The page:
The Huffington Post – Transcending Complacency on Superintelligent Machines
Steven Hawking – director of the Centre for Theoretical Physics at Cambridge
2012 Fundamental Physics Prize Laureate
Max Tegmark – MIT physicist Author of “our Mathematical Universe”
Stuart Russell-  computer Science professor at Berkeley
Frank Wilczek – Novel laurete and Physics professor at M.I.T.

The article:
Artificial intelligence (AI) research is now progressing rapidly. Recent landmarks such as self-driving cars, a computer winning at Jeopardy!, and the digital personal

assistants Siri, Google Now and Cortana are merely symptoms of an IT arms race fueled by unprecedented investments and building on an increasingly mature theoretical

foundation. Such achievements will probably pale against what the coming decades will bring.
The potential benefits are huge; everything that civilization has to offer is a product of human intelligence; we cannot predict what we might achieve when this

intelligence is magnified by the tools AI may provide, but the eradication of war, disease, and poverty would be high on anyone’s list. Success in creating AI would be

the biggest event in human history.
Unfortunately, it might also be the last, unless we learn how to avoid the risks. In the near term, for example, world militaries are considering autonomous weapon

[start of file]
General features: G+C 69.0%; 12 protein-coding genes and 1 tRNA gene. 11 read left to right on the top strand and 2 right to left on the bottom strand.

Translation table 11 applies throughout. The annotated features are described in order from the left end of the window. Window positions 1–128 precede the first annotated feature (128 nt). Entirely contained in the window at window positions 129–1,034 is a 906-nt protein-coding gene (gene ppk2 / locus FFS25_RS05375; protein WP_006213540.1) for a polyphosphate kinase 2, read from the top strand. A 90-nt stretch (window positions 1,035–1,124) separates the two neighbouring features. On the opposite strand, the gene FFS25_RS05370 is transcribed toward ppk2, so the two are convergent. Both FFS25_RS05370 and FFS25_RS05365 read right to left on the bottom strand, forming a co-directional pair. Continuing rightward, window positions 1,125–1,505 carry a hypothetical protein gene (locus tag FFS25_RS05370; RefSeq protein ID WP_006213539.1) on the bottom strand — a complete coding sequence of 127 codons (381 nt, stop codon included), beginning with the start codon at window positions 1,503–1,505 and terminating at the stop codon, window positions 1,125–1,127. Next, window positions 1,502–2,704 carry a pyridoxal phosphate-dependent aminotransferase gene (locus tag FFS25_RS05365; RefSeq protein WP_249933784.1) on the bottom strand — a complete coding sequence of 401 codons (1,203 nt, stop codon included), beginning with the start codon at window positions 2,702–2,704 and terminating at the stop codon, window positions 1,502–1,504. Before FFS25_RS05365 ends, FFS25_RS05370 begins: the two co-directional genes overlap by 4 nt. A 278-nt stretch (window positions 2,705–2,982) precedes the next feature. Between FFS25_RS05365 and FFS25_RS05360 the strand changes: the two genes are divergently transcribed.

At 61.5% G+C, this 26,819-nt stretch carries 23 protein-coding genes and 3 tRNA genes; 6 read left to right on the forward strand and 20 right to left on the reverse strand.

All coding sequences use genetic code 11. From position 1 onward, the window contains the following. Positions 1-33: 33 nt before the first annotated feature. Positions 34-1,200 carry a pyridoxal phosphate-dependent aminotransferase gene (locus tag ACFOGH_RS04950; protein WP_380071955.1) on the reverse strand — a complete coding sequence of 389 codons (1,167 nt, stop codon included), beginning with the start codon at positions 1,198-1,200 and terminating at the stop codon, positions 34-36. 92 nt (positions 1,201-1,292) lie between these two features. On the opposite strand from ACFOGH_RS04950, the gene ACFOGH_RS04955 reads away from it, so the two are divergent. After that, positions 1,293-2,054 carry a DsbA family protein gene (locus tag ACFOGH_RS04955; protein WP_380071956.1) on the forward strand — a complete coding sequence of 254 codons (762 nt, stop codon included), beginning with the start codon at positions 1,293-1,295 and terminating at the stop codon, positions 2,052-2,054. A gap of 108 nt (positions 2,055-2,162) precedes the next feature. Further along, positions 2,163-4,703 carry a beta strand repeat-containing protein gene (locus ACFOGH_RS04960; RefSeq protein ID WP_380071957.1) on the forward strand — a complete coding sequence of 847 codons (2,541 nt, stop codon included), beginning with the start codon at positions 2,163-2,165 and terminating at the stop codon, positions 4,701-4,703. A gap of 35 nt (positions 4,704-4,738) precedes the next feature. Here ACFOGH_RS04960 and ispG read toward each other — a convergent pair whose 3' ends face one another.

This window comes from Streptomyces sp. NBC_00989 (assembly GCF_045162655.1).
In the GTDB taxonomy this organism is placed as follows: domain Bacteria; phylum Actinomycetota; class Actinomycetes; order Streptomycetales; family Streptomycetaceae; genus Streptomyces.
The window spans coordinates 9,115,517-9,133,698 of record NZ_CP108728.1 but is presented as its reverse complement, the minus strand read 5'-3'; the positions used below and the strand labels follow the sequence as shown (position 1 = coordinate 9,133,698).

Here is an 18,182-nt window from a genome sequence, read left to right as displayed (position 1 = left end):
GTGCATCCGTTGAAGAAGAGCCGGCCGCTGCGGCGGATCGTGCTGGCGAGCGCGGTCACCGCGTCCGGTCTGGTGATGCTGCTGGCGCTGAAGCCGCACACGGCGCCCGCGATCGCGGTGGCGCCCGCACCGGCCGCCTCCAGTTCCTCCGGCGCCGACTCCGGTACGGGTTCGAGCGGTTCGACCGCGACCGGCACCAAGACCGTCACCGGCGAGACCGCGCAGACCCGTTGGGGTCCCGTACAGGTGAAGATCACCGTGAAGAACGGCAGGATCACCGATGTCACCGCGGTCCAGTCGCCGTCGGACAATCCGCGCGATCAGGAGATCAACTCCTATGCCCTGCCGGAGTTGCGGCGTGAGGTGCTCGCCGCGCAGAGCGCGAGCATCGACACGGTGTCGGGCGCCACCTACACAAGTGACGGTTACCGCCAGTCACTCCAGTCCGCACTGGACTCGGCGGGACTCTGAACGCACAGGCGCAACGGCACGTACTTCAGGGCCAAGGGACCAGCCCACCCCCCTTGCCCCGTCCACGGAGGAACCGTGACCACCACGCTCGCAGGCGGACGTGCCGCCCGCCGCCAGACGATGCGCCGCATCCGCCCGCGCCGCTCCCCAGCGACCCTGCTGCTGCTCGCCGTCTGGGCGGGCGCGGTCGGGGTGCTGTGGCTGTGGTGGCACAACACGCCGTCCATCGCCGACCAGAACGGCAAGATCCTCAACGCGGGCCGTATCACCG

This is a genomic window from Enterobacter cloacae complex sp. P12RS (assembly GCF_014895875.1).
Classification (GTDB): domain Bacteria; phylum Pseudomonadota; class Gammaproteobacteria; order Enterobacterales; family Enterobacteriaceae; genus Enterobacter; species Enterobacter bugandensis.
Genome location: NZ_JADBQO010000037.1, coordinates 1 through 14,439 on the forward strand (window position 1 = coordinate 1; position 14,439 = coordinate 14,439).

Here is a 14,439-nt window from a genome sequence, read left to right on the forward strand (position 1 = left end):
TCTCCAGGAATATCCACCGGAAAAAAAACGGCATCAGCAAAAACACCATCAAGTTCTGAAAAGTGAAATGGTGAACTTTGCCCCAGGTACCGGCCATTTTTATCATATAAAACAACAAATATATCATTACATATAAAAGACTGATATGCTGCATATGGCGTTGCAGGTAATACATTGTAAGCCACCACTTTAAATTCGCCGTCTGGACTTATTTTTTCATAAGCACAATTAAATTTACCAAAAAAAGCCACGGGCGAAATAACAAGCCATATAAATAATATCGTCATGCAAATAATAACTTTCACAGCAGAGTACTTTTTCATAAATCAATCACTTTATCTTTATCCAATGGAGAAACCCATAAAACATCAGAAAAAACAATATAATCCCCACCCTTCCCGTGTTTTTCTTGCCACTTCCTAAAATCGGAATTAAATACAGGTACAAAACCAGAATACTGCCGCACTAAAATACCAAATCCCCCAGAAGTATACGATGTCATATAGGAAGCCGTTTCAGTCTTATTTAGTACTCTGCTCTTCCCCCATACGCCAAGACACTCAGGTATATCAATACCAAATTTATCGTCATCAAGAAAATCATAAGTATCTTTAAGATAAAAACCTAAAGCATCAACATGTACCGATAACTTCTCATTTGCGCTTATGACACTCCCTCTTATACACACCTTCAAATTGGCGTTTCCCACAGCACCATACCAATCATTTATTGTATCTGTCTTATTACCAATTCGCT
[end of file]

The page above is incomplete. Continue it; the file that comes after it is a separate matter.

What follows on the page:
systems that can choose and eliminate their own targets; the UN and Human Rights Watch have advocated a treaty banning such weapons. In the medium term, as emphasized

by Erik Brynjolfsson and Andrew McAfee in The Second Machine Age, AI may transform our economy to bring both great wealth and great dislocation
Looking further ahead, there are no fundamental limits to what can be achieved: there is no physical law precluding particles from being organized in ways that perform

even more advanced computations than the arrangements of particles in human brains. An explosive transition is possible, although it may play out differently than in

the movie: as Irving Good realized in 1965, machines with superhuman intelligence could repeatedly improve their design even further, triggering what Vernor Vinge

called a “singularity” and Johnny Depp’s movie character calls “transcendence.” One can imagine such technology outsmarting financial markets, out-inventing human

researchers, out-manipulating human leaders, and developing weapons we cannot even understand. Whereas the short-term impact of AI depends on who controls it, the

long-term impact depends on whether it can be controlled at all.
So, facing possible futures of incalculable benefits and risks, the experts are surely doing everything possible to ensure the best outcome, right? Wrong. If a

superior alien civilization sent us a text message saying, “We’ll arrive in a few decades,” would we just reply, “OK, call us when you get here — we’ll leave the

lights on”? Probably not — but this is more or less what is happening with AI. Although we are facing potentially the best or worst thing ever to happen to humanity,

little serious research is devoted to these issues outside small non-profit institutes such as the Cambridge Center for Existential Risk, the Future of Humanity

Institute, the Machine Intelligence Research Institute, and the Future of Life Institute. All of us — not only scientists, industrialists and generals — should ask

ourselves what can we do now to improve the chances of reaping the benefits and avoiding the risks.

The Huffington Post –
Artificial Intelligence – listing of articles